I don’t think this is too controversial, or perhaps anything profound, but I’ve just this moment realised that, due to my whack-a-mole reading habits, I read something new about history every single night. Sometimes I might read a single page before a hand snakes out of the duvet to the light switch, whilst at other times I’ll read for a few hours.

This is nothing new for many of us, but what I’ve realised is that I use some of that new knowledge every day. Last night I was reading a bit of Timothy Snyder’s Bloodlands (not a light read) and found myself talking a little bit about the failure of collectivisation in Ukraine in 1931 today to a Y9 class. They were starting to see similarities in the autocratic rule of Stalin and Hitler, and so were struggling to understand the traditional left-right differences (although they did eventually come up with the horse shoe with which history teachers will be au fait)I do this a lot, but I hadn’t made the rather obvious link to my own reading habits.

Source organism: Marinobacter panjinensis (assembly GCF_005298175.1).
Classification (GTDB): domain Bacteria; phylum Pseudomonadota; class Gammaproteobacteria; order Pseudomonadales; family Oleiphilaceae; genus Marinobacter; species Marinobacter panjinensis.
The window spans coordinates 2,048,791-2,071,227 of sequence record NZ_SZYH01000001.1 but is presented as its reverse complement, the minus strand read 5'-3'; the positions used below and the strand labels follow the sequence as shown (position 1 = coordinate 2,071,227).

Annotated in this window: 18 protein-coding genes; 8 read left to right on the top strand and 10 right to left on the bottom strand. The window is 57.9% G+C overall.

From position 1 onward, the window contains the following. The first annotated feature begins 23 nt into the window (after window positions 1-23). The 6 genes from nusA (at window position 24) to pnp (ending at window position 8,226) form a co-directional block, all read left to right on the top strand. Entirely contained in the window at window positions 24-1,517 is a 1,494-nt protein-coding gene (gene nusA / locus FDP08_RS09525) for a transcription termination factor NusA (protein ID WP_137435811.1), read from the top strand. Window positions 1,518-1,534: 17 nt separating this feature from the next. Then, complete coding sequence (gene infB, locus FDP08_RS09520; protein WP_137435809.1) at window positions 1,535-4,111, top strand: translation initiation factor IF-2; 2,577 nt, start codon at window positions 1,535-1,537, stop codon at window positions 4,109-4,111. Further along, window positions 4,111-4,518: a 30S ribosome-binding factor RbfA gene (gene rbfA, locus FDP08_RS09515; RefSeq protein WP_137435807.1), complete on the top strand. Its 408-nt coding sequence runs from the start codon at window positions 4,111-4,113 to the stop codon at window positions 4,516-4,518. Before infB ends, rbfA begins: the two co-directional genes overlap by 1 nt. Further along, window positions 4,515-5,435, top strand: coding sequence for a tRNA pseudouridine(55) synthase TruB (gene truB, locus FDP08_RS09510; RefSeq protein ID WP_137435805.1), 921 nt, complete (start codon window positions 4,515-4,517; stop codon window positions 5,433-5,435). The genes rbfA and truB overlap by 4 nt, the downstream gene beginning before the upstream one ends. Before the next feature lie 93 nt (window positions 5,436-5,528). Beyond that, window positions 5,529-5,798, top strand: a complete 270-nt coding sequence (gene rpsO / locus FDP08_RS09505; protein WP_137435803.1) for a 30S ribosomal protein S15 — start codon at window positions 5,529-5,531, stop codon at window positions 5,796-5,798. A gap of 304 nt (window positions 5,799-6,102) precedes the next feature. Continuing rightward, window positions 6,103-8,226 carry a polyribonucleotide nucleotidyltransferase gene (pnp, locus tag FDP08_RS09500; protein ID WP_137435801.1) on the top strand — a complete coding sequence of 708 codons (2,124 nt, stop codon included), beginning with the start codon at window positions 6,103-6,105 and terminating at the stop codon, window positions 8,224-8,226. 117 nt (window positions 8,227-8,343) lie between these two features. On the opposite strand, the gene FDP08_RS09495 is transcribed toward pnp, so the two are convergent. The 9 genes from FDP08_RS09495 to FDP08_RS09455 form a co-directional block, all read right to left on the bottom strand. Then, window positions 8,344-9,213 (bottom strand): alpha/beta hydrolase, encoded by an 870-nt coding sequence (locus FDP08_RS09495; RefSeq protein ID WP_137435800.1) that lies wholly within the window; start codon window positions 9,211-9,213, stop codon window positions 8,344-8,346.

Had I not read those few pages last night the world wouldn’t have ended, but it’s just an extra piece of colour in the history. Every bit of knowledge expands my palette, and with each new shade I can – apparently without realising it – paint a new detail which better illustrates the past. And knowledge breeds knowledge.

Do I go out of my way to find something new every night? Not purposefully, but one might, I suppose. Maybe it’s just my timeline, but I often see mathematicians sharing difficult equations, and geographers sharing new maps, peppered with interesting data. But how often are we aware of giving students this knowledge? And if we’re not, should we be? I think so.

Read one thing new every night and share it the next day. Find an opportunity and actually say, “So, I read last night that x, y, z – isn’t that amazing?” It shows you’re learning, but also that you care about your subject and the world. Colour in your subject.

 

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